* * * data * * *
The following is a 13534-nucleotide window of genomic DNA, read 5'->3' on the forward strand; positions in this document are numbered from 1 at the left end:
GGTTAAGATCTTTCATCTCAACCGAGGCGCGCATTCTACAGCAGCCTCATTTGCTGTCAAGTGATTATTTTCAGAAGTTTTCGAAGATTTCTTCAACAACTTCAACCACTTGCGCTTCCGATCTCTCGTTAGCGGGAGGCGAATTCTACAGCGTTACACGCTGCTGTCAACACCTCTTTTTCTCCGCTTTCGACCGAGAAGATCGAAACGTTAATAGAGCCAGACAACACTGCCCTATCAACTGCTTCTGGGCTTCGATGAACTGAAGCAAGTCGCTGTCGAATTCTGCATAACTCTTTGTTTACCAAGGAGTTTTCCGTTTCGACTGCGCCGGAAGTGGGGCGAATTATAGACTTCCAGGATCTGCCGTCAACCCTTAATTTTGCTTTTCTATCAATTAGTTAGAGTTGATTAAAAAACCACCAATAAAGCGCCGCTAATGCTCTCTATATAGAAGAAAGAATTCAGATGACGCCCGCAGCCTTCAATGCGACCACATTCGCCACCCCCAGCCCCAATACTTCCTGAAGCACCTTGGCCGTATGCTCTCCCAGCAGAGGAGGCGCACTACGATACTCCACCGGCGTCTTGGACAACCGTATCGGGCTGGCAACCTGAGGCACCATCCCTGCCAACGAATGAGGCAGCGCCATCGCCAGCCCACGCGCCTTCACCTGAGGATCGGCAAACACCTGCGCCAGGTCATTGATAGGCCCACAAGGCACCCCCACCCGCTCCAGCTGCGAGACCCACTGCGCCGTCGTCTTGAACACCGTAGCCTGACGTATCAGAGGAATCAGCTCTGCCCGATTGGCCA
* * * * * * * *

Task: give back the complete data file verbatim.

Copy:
The following is a 13534-nucleotide window of genomic DNA, read 5'->3' on the forward strand; positions in this document are numbered from 1 at the left end:
GGTTAAGATCTTTCATCTCAACCGAGGCGCGCATTCTACAGCAGCCTCATTTGCTGTCAAGTGATTATTTTCAGAAGTTTTCGAAGATTTCTTCAACAACTTCAACCACTTGCGCTTCCGATCTCTCGTTAGCGGGAGGCGAATTCTACAGCGTTACACGCTGCTGTCAACACCTCTTTTTCTCCGCTTTCGACCGAGAAGATCGAAACGTTAATAGAGCCAGACAACACTGCCCTATCAACTGCTTCTGGGCTTCGATGAACTGAAGCAAGTCGCTGTCGAATTCTGCATAACTCTTTGTTTACCAAGGAGTTTTCCGTTTCGACTGCGCCGGAAGTGGGGCGAATTATAGACTTCCAGGATCTGCCGTCAACCCTTAATTTTGCTTTTCTATCAATTAGTTAGAGTTGATTAAAAAACCACCAATAAAGCGCCGCTAATGCTCTCTATATAGAAGAAAGAATTCAGATGACGCCCGCAGCCTTCAATGCGACCACATTCGCCACCCCCAGCCCCAATACTTCCTGAAGCACCTTGGCCGTATGCTCTCCCAGCAGAGGAGGCGCACTACGATACTCCACCGGCGTCTTGGACAACCGTATCGGGCTGGCAACCTGAGGCACCATCCCTGCCAACGAATGAGGCAGCGCCATCGCCAGCCCACGCGCCTTCACCTGAGGATCGGCAAACACCTGCGCCAGGTCATTGATAGGCCCACAAGGCACCCCCACCCGCTCCAGCTGCGAGACCCACTGCGCCGTCGTCTTGAACACCGTAGCCTGACGTATCAGAGGAATCAGCTCTGCCCGATTGGCCA